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Anyone who reads my blog is familiar with my love-to-hate affection for the Fifty Shades of Grey series. After all, I’ve captioned it here, here, here, and I once showed you my homemade Pin the Penis on Christian Grey game. There are many things wrong with this series, itself, but quite frankly, that’s a topic that’s been exhausted, by individuals willing to take it a lot more seriously than I. In fact, while researching for this blog post, I found this one, which makes a lot of great points and this one, which makes me giggle.

Reba: “Everything makes you giggle, Belle.”

I do have a pretty low threshold.

So, don’t misunderstand my point here. I am not defending the series, as a whole. It’s just that in reading all of the thought-provoking and giggle-inducing critiques, I’ve come across a few criticisms that insult women all on their own. For instance:
Women who read Fifty Shades of Grey are unintelligent.

Zetus lapetus, is this book badly written. The characters are abhorrent, the dialogue is beyond a reasonable suspension of disbelief, and it is just so redundant. I don’t care that Anastasia says “double crap.” I just said “zetus lapetus.” I care that she says it 88 fucking times. It’s just… unreadable, but you know what? That’s just me. I read books about pushy special ops alpha males and werewolf love stories and that one about the sexy alien twins who formed their penises into one giant penis. One of the most well-read women I’ve ever met has a soft spot for hobbit slash fanfiction. Does that make either of us any less intelligent? If your answer is yes, kiss my ass, because I also devour at least 10 articles a day on everything from current events to the issues facing prison libraries.

If your argument against Fifty Shades of Grey is that intelligent women can’t read poorly written smut, you are one of the reasons reading is not a more popular hobby. Some people don’t watch The Bachelor or Keeping Up With the Kardashians. Some people had to Google “most popular reality show” to make that point. That doesn’t mean they don’t need to turn down their brain to relax. Not everyone considers reading a chore all the time. There are two kinds of librarians: literature snobs and those who hate literature snobs. I am the latter. I am intelligent. Sometimes I read smut.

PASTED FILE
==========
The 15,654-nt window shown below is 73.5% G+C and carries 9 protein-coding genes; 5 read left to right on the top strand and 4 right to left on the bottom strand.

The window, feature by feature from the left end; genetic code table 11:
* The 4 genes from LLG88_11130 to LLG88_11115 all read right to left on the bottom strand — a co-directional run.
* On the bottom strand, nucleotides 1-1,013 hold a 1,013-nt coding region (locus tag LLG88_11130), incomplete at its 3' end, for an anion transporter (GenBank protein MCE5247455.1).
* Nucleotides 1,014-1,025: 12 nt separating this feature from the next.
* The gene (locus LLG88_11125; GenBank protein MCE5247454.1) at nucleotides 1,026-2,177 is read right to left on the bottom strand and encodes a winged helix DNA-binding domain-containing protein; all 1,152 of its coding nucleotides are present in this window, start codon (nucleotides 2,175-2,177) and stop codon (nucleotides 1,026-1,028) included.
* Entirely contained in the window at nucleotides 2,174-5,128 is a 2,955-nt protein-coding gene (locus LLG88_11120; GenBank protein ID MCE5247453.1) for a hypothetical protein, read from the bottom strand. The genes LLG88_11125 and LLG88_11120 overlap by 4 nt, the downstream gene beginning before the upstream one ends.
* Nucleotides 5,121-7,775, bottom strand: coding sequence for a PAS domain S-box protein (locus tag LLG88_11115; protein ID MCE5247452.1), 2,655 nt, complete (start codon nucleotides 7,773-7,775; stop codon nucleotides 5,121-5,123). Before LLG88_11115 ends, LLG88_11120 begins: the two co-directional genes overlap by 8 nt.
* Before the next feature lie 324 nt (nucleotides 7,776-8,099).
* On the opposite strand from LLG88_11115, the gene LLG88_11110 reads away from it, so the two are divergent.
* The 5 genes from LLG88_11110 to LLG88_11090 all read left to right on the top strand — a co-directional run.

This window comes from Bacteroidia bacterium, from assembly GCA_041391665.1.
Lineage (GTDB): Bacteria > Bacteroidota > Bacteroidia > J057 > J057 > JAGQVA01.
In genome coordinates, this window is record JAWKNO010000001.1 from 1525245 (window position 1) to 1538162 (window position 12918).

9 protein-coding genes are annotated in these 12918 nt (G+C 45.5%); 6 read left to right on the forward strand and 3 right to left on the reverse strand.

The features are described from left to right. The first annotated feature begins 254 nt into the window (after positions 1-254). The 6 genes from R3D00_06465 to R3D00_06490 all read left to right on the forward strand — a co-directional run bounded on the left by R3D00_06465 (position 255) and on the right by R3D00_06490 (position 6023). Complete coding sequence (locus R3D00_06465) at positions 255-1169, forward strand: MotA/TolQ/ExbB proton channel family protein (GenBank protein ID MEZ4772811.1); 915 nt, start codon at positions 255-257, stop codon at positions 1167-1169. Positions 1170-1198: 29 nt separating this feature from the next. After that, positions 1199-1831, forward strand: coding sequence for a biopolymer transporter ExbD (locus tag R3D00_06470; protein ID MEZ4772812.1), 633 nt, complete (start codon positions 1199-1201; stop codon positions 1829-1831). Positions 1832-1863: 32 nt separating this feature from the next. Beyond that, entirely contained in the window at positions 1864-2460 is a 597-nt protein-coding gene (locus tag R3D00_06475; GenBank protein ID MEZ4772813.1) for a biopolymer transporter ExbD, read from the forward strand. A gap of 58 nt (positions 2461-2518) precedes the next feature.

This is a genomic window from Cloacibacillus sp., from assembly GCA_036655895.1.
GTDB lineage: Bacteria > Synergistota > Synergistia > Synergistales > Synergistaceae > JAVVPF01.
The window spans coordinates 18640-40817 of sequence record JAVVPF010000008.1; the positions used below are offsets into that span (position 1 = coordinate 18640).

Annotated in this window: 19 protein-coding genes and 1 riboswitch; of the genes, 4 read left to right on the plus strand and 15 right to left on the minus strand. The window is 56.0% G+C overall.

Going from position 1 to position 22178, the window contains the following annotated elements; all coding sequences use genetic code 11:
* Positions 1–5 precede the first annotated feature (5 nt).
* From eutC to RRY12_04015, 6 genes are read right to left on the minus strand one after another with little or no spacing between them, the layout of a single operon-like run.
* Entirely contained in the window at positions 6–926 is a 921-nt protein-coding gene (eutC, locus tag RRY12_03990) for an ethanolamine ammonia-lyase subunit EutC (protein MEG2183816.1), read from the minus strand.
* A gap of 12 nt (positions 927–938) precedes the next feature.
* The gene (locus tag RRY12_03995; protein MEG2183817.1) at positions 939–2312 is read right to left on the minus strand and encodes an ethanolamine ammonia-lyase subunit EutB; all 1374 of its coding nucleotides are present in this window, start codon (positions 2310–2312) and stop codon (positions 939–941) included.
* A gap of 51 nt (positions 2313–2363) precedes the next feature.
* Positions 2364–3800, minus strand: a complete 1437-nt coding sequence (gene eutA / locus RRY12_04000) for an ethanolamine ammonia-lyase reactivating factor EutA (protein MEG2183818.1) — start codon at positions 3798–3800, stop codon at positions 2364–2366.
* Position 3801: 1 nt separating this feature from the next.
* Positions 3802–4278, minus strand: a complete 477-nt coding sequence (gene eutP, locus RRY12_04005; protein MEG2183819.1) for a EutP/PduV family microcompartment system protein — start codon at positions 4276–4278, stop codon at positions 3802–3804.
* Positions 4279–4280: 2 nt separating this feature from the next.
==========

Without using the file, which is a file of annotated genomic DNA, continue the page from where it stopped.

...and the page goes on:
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Ana is only 22.

I’ve seen multiple criticisms of Fifty Shades of Grey fixate on the age of the heroine. For one, they get it wrong. Ana turned 22 in the third book, Fifty Shades Freed, so actually, the character in the movie is supposed to be 21, until otherwise specified. If you’re gonna bitch about something, do it accurately.

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When I was 21 years old, I lost my baby to a nearly second trimester miscarriage. Six months after that, I helped my best friend bury her infant daughter. That year, I accepted over $20,000 in student loans, graduated college, made the decision to enter graduate school, and chose to leave my psychotic ex-husband. Perhaps it wasn’t the typical middle-class American 22-year-old experience, but I was unequivocally an adult. By 22 I had bought a car, moved several times, paid my bills, taken out more in student loans than I could possibly earn in a year, and made major decisions about my future career path. That is typical. So, how dare you tell me that I wouldn’t have been of sound mind to enter into a sexual relationship of my choosing? If a woman old enough to vote, marry, drink, be tried as an adult, and sign binding contracts wants to sign a pretend contract before consensual sex, it doesn’t matter how much she giggles or how “mousey” she appears. I was 23 when I learned to apply eyeliner from a YouTube video and actually style my damned hair. That’s not what made me an adult. Being both responsible and accountable for my own choices was. Regardless of where things go in the books, Anastasia Steele was both of these when she met Christian Grey. Her age had absolutely no bearing on the situation and it’s disrespectful to young adult women to imply that they are not capable of making their own choices.
Ana is still a virgin.

This article is not the first one to take issue with the fact that Anastasia Steele has never had a sexual experience until she meets Christian Grey. The writer actually suggests that, because Ana has had no genuine interest in a man and doesn’t masturbate, it’s more likely the character is asexual. For one, the lead character in a romance isn’t asexual. That’s not how the genre works. Two, we learn later that Ana has had encounters with the opposite sex and they just haven’t gone anywhere. In regards to masturbation, I do know women who just aren’t interested. A lot of women have trouble reaching orgasm, both by themselves and with a partner. Their bodies just work a bit differently and without an emotional connection, physical stimulation may lack appeal… and that’s okay.